Why Orthodontists May Recommend Teeth Extractions During Orthodontic Treatment
The thought of tooth extraction for you or your child during an orthodontic treatment plan may seem intimidating. Tooth extractions are not a “thing of the past” but a modern treatment method that suits some patients. However, there is not a universal right or wrong answer when it comes to tooth extractions and at Noranda Orthodontics we always aim for a conservative approach that avoids tooth extraction where possible.
Will I Need A Tooth Extraction For My Orthodontic Treatment?
It should be made clear that extraction is not always necessary for orthodontic treatment. In fact, less than 1 in 4 people will require an extraction to achieve our healthy smiles.
An orthodontist will always complete a thorough examination of your teeth and jaw before recommending any extractions. This includes comprehensive x-rays to understand the optimum alignment of your teeth for that beautiful smile and healthy bite.
For the most part, your orthodontist will recommend tooth extraction to make other orthodontic treatments more effective. For example, braces attempt to straighten teeth; a process made easier if there is room for the teeth to move into.
However, there are some circumstances where extraction may be necessary. A decaying or diseased tooth (typically an impacted one) might require extraction for the health of your mouth.
Why Do Orthodontists Sometimes Recommend Tooth Extraction?
Removing teeth might be necessary in order to get your perfect, straight smile. It might also be suggested for health reasons, such as achieving a more healthy functional bite.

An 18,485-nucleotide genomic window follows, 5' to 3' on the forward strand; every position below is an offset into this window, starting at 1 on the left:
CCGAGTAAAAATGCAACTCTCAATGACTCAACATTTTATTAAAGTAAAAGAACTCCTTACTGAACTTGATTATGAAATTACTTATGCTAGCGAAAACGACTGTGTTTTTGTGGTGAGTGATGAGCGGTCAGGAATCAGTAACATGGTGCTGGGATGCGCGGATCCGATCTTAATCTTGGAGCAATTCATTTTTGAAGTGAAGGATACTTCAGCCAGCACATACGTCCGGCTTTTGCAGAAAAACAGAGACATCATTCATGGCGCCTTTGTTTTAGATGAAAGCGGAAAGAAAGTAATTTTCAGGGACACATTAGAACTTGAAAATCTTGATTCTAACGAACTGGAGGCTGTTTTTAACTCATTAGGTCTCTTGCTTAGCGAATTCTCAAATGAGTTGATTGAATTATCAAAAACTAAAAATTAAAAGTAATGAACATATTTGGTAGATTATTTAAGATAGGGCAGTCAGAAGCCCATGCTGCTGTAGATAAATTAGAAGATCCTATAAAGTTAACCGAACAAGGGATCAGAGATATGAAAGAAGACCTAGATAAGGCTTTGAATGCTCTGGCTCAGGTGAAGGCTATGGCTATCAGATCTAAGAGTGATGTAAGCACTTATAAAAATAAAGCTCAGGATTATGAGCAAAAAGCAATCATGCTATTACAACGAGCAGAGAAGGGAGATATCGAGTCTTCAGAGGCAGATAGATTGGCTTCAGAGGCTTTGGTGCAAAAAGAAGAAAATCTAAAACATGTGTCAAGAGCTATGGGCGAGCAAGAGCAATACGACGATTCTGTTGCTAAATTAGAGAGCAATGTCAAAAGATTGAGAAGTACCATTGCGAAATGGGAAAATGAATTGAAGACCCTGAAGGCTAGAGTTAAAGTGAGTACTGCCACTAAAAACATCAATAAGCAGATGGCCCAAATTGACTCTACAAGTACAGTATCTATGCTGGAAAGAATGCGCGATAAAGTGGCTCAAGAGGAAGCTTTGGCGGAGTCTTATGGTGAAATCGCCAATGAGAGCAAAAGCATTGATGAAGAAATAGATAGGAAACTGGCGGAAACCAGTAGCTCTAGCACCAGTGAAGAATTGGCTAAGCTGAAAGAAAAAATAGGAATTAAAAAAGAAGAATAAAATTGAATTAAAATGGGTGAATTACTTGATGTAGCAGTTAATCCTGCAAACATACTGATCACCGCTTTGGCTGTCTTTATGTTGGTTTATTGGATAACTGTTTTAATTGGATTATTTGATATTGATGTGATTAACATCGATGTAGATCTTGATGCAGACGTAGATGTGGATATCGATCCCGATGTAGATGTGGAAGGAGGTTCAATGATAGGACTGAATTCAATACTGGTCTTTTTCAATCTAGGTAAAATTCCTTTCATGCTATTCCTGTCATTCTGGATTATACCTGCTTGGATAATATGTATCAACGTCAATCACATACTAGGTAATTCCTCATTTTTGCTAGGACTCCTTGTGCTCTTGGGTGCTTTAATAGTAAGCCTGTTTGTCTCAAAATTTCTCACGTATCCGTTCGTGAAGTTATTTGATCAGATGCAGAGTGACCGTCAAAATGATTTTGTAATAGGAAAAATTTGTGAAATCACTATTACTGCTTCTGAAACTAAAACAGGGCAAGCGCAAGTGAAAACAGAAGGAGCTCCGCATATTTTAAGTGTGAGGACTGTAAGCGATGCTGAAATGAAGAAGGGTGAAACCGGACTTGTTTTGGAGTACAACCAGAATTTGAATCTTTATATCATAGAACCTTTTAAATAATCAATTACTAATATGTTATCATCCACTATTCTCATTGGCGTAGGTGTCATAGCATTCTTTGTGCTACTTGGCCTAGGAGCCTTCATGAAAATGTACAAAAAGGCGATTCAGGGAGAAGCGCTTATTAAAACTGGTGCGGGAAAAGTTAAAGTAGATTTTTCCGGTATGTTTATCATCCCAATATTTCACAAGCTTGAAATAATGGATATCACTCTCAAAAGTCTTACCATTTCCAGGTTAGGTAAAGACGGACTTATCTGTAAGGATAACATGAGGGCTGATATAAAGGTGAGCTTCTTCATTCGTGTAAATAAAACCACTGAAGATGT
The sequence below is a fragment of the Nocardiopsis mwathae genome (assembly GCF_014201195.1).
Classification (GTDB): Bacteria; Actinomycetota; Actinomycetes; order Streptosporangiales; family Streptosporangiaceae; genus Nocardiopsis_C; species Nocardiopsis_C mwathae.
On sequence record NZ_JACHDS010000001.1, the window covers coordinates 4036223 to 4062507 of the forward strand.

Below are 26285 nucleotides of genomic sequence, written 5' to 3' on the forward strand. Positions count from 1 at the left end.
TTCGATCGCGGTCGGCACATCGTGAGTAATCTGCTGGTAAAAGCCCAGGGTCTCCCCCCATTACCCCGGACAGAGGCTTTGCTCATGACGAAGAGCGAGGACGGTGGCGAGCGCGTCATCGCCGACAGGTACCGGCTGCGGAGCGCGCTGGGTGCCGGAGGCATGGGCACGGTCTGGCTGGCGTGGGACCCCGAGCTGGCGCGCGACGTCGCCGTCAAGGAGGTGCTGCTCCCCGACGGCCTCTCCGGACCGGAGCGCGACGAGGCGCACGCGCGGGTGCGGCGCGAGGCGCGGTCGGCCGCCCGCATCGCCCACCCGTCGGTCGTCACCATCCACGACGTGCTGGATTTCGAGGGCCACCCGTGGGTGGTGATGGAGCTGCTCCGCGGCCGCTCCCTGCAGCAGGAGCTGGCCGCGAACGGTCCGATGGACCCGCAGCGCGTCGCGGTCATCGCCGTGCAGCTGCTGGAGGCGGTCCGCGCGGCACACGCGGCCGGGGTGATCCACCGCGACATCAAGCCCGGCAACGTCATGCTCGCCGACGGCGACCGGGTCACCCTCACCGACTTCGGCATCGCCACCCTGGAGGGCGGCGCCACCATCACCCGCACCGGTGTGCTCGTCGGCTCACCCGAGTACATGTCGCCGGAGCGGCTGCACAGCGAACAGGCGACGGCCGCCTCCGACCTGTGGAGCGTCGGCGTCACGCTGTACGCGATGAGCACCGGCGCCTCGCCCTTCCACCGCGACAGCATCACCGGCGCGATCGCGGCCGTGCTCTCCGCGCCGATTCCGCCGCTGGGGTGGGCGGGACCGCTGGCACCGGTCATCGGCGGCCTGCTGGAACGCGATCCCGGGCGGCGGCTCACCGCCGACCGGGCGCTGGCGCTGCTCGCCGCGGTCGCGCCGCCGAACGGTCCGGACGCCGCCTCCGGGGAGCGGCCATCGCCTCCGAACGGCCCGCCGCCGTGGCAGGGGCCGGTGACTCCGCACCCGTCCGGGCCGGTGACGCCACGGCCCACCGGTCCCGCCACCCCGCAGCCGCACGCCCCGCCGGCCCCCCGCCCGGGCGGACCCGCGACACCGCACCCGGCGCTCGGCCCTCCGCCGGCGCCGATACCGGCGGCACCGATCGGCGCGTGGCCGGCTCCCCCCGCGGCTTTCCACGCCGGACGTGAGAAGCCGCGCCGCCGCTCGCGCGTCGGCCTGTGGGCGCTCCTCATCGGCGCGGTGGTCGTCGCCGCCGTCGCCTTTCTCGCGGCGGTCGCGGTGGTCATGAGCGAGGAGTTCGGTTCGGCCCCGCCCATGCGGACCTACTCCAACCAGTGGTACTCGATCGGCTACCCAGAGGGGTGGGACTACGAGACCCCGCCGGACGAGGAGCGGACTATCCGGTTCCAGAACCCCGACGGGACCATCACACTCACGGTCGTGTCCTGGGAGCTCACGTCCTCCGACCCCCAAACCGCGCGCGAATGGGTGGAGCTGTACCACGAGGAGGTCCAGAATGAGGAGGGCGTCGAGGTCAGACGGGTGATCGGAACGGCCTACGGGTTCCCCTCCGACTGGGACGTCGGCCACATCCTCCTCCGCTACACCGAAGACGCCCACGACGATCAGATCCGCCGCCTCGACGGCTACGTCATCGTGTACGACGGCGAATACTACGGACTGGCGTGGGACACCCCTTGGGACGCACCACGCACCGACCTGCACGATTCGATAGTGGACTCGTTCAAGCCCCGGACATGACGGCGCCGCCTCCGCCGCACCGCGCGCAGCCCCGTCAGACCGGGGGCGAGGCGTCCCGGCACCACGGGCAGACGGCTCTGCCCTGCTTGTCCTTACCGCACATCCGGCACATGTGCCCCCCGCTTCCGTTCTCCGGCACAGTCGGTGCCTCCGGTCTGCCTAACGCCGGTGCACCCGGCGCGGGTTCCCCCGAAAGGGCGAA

As part of your braces or clear aligner treatment, your orthodontist may recommend tooth extraction for one of the following reasons.
- Overcrowding — sometimes a person’s jaw is not large enough to accommodate all of their teeth. In this instance, strategically removing one or two teeth allows other teeth more room to readjust into the right places. If left untreated, overcrowding can cause tooth or gum disease as the mouth is more difficult to clean thoroughly, so a smile with straight teeth can actually be easier to maintain.
- Protruding teeth — when teeth sit too far forwards, it can affect a person’s facial shape and speech. An orthodontist might recommend extracting teeth at the back of the mouth to make space for the front protrusion to adjust backwards into place.
- Unusual tooth — an unusual tooth might be an extra one, a misshapen one or a damaged one. A small portion of the population have an extra tooth. An orthodontist may remove these teeth as they can affect your bite pattern and healthy smile. They then use braces or aligners to shift the other teeth into the space.
- Discordant jaw sizes — a skilled orthodontist will recognise when a child might need teeth extracted to enable their teeth to fit together even though their upper and lower jaw sizes may be too big or too small